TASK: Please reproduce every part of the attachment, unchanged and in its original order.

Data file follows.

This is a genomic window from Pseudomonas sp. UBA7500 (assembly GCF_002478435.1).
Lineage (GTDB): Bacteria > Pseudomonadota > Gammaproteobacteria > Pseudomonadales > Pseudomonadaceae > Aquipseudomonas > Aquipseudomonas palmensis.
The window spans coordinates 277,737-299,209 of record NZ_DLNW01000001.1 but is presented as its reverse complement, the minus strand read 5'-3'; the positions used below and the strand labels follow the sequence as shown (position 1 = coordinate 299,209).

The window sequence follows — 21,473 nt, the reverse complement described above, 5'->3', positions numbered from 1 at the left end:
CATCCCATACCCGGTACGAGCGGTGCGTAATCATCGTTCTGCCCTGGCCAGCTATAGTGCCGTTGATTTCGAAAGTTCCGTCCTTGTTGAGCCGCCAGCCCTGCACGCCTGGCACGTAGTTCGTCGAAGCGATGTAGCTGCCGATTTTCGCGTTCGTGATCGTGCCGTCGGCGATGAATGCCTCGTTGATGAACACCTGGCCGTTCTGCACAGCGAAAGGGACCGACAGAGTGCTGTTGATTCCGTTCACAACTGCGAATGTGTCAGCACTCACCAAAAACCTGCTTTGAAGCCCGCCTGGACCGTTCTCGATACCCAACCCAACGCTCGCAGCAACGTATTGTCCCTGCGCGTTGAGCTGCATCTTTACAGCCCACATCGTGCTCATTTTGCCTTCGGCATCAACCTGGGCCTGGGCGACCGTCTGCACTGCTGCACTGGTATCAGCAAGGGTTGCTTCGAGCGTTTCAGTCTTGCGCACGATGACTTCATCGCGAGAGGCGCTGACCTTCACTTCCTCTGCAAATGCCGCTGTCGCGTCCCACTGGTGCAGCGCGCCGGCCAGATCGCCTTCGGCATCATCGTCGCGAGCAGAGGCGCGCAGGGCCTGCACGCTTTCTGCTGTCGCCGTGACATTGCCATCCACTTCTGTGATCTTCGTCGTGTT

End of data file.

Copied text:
This is a genomic window from Pseudomonas sp. UBA7500 (assembly GCF_002478435.1).
Lineage (GTDB): Bacteria > Pseudomonadota > Gammaproteobacteria > Pseudomonadales > Pseudomonadaceae > Aquipseudomonas > Aquipseudomonas palmensis.
The window spans coordinates 277,737-299,209 of record NZ_DLNW01000001.1 but is presented as its reverse complement, the minus strand read 5'-3'; the positions used below and the strand labels follow the sequence as shown (position 1 = coordinate 299,209).

The window sequence follows — 21,473 nt, the reverse complement described above, 5'->3', positions numbered from 1 at the left end:
CATCCCATACCCGGTACGAGCGGTGCGTAATCATCGTTCTGCCCTGGCCAGCTATAGTGCCGTTGATTTCGAAAGTTCCGTCCTTGTTGAGCCGCCAGCCCTGCACGCCTGGCACGTAGTTCGTCGAAGCGATGTAGCTGCCGATTTTCGCGTTCGTGATCGTGCCGTCGGCGATGAATGCCTCGTTGATGAACACCTGGCCGTTCTGCACAGCGAAAGGGACCGACAGAGTGCTGTTGATTCCGTTCACAACTGCGAATGTGTCAGCACTCACCAAAAACCTGCTTTGAAGCCCGCCTGGACCGTTCTCGATACCCAACCCAACGCTCGCAGCAACGTATTGTCCCTGCGCGTTGAGCTGCATCTTTACAGCCCACATCGTGCTCATTTTGCCTTCGGCATCAACCTGGGCCTGGGCGACCGTCTGCACTGCTGCACTGGTATCAGCAAGGGTTGCTTCGAGCGTTTCAGTCTTGCGCACGATGACTTCATCGCGAGAGGCGCTGACCTTCACTTCCTCTGCAAATGCCGCTGTCGCGTCCCACTGGTGCAGCGCGCCGGCCAGATCGCCTTCGGCATCATCGTCGCGAGCAGAGGCGCGCAGGGCCTGCACGCTTTCTGCTGTCGCCGTGACATTGCCATCCACTTCTGTGATCTTCGTCGTGTT